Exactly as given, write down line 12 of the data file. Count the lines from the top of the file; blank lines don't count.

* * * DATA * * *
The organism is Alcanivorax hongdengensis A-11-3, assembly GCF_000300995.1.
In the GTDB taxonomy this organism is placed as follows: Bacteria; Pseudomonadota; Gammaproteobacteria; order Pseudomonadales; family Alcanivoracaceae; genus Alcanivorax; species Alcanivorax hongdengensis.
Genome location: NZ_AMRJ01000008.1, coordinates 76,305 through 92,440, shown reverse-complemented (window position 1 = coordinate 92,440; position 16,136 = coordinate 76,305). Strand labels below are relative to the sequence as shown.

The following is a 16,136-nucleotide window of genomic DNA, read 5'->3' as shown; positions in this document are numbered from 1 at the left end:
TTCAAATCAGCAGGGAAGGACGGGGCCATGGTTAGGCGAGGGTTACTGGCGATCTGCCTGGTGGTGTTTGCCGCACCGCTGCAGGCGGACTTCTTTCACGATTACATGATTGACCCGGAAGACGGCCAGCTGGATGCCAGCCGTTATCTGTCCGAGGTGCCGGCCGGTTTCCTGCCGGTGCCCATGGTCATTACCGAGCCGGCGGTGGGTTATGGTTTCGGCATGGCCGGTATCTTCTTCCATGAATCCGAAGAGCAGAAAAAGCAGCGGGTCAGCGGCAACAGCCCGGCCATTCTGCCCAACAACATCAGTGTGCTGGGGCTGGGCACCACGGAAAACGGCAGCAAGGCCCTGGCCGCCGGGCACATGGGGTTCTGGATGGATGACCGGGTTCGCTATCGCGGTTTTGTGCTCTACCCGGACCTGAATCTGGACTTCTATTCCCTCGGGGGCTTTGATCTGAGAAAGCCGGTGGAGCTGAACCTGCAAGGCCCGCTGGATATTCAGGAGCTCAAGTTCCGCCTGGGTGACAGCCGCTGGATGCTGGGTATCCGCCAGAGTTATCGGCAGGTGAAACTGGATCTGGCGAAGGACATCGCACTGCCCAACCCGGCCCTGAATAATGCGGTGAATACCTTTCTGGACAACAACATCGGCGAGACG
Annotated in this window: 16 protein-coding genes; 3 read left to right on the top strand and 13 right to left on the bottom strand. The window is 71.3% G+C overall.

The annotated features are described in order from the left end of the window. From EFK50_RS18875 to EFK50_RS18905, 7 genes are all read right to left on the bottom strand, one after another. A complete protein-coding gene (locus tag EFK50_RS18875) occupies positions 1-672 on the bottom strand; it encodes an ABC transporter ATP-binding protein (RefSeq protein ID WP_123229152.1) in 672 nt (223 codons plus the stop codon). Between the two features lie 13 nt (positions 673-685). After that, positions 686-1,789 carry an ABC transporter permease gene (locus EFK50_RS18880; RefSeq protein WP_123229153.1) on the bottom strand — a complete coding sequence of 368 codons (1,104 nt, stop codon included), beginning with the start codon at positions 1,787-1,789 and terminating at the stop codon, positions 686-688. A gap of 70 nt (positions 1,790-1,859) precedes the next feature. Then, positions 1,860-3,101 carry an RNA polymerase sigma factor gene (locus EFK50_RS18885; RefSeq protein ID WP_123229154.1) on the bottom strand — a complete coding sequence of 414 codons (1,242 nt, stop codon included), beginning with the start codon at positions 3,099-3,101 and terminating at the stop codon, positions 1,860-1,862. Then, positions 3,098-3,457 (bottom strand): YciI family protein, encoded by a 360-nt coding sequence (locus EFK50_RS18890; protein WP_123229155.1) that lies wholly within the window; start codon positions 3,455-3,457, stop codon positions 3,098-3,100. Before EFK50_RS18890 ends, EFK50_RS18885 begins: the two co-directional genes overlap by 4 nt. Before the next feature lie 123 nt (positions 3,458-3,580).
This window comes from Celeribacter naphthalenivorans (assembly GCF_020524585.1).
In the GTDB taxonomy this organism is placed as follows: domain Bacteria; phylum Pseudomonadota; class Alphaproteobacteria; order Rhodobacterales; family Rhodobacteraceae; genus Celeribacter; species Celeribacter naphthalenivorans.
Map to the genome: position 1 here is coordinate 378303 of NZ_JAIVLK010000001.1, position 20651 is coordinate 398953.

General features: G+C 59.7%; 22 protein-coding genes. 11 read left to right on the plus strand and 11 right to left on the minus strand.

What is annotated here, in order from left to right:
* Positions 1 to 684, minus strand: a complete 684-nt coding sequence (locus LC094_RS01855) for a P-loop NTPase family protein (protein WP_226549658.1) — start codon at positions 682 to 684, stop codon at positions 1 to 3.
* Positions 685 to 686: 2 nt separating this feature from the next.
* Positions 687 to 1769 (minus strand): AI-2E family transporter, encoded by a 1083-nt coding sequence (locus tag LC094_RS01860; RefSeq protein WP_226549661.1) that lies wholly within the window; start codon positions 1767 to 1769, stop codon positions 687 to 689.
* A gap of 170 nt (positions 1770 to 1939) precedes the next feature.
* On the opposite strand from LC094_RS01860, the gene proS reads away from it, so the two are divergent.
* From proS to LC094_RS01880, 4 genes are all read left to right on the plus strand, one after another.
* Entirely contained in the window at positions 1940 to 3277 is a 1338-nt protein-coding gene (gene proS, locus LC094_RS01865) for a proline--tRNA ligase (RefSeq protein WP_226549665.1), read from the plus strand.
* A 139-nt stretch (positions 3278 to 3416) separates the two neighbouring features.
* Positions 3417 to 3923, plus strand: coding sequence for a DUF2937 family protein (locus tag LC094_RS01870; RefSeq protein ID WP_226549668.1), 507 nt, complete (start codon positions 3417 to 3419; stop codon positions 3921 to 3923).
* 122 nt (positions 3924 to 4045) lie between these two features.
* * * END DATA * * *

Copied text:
What is annotated here, in order from left to right: